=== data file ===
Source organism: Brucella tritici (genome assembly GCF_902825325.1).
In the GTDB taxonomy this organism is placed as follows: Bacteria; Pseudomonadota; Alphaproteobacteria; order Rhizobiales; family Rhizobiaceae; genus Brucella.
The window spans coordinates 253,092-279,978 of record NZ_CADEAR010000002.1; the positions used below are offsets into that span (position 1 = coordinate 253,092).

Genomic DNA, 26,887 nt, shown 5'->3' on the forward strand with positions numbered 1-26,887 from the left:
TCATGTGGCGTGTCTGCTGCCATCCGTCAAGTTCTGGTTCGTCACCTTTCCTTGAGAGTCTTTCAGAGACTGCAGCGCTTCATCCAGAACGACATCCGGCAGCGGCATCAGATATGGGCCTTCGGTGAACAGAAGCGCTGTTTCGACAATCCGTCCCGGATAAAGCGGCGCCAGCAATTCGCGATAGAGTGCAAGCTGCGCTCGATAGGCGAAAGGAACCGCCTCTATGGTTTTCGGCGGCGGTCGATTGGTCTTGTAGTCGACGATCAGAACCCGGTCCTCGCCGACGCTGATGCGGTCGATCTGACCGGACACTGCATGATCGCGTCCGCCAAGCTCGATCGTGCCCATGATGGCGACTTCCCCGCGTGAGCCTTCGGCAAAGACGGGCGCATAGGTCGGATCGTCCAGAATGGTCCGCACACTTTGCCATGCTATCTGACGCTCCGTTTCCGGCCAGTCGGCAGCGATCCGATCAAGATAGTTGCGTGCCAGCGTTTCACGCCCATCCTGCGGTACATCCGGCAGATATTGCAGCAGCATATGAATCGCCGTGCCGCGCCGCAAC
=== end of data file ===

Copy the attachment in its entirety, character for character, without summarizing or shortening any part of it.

Source organism: Brucella tritici (genome assembly GCF_902825325.1).
In the GTDB taxonomy this organism is placed as follows: Bacteria; Pseudomonadota; Alphaproteobacteria; order Rhizobiales; family Rhizobiaceae; genus Brucella.
The window spans coordinates 253,092-279,978 of record NZ_CADEAR010000002.1; the positions used below are offsets into that span (position 1 = coordinate 253,092).

Genomic DNA, 26,887 nt, shown 5'->3' on the forward strand with positions numbered 1-26,887 from the left:
TCATGTGGCGTGTCTGCTGCCATCCGTCAAGTTCTGGTTCGTCACCTTTCCTTGAGAGTCTTTCAGAGACTGCAGCGCTTCATCCAGAACGACATCCGGCAGCGGCATCAGATATGGGCCTTCGGTGAACAGAAGCGCTGTTTCGACAATCCGTCCCGGATAAAGCGGCGCCAGCAATTCGCGATAGAGTGCAAGCTGCGCTCGATAGGCGAAAGGAACCGCCTCTATGGTTTTCGGCGGCGGTCGATTGGTCTTGTAGTCGACGATCAGAACCCGGTCCTCGCCGACGCTGATGCGGTCGATCTGACCGGACACTGCATGATCGCGTCCGCCAAGCTCGATCGTGCCCATGATGGCGACTTCCCCGCGTGAGCCTTCGGCAAAGACGGGCGCATAGGTCGGATCGTCCAGAATGGTCCGCACACTTTGCCATGCTATCTGACGCTCCGTTTCCGGCCAGTCGGCAGCGATCCGATCAAGATAGTTGCGTGCCAGCGTTTCACGCCCATCCTGCGGTACATCCGGCAGATATTGCAGCAGCATATGAATCGCCGTGCCGCGCCGCAAC